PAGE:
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I’ll just be sick then …!

An announcement of a sickness-based absence may not always justify a dismissal according to a judgment by the Higher Labour Court Cologne (Landesarbeitsgericht, LAG).

Following judgments by the Federal Labour Court (Bundesarbeitsgericht, BAG), the announcement of absence from work due to sickness may justify a dismissal if the employee asks for leave and threatens the employer to call in sick if his request his not granted. This may also apply in cases where the employee does in fact fall sick later during the time of his requested leave.

In its judgment dated January 29, 2014 (docket number 5 Sa 631/13), the Cologne court deviates from this principle. In the case at hand, the plaintiff was out sick from work because of tendinitis (“Tennisarm”) in October 2012. Four weeks after she returned to work, she was asked to sub for a colleague in the Registrar’s Office. She argued that she was not able to work in that position because her arm hurt again. The employer claimed that the employee had refused work, saying that she would present a sick notice again. Two days later, the employee handed in a sick notice. The employer subsequently dismissed the employee for cause based on her announcement that she would be out sick again.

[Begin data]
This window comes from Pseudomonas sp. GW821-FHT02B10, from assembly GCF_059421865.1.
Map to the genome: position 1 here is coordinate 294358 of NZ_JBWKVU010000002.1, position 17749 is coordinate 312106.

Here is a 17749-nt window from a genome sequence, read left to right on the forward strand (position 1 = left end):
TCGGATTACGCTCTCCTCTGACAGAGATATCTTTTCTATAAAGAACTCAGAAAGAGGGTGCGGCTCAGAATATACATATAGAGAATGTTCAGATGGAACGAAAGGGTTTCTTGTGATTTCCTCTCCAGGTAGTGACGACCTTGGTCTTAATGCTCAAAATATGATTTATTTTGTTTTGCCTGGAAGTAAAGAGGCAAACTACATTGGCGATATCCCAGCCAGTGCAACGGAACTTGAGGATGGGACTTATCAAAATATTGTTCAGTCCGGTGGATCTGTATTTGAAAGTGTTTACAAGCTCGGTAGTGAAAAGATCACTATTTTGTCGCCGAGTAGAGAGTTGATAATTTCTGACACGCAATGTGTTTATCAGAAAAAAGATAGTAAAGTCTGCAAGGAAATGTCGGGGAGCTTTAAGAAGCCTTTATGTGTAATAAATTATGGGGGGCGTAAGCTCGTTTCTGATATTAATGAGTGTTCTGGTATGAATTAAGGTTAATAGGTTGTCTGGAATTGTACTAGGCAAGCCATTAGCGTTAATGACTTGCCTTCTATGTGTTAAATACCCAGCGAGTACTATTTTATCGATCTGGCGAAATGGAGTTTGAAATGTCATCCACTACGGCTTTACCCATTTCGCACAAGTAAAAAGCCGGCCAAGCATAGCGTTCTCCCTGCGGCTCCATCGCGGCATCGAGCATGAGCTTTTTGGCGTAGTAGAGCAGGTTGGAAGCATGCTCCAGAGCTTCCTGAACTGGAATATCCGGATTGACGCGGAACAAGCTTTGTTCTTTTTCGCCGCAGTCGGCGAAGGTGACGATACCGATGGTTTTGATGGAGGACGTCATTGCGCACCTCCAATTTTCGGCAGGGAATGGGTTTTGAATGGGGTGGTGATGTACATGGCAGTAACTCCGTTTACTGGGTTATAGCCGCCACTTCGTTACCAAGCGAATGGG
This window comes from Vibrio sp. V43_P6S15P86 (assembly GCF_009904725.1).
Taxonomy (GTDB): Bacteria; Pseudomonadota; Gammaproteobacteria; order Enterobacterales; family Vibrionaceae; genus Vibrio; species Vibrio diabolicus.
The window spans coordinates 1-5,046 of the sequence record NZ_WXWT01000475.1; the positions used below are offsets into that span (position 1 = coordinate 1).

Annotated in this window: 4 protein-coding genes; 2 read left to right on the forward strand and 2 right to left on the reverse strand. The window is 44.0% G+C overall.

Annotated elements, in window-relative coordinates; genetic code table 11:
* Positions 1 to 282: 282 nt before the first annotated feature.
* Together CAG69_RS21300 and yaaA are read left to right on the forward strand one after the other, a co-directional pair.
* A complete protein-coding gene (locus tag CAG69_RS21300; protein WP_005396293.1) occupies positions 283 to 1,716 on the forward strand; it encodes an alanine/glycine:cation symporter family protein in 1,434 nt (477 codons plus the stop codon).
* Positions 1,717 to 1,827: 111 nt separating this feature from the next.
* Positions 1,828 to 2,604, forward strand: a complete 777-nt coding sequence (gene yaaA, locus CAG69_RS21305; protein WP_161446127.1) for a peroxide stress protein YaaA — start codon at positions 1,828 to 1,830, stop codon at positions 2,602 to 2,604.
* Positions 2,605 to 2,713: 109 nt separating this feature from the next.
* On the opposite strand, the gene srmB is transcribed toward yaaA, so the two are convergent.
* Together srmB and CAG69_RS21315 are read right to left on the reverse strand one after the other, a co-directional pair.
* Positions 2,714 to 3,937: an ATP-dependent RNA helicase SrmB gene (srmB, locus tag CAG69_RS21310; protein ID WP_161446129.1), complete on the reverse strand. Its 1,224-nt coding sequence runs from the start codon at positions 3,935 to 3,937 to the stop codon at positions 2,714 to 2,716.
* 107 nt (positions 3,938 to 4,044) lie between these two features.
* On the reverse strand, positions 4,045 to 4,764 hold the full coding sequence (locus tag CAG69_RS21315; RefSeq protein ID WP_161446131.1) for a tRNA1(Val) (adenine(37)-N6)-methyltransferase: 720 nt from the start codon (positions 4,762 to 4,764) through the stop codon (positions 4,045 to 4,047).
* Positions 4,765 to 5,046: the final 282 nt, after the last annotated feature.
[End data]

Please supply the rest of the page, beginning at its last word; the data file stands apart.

The Cologne court ruled that the dismissal was invalid. While generally employees are not allowed to use illness as a bargaining chip to force the employer to approve their leave request, the case is different if an already present condition will deteriorate if the employer fails to approve the request. Since the employer was unable to prove that the new assignment would not make the employee’s conditions worse, the dismissal was held to be without cause and thus invalid.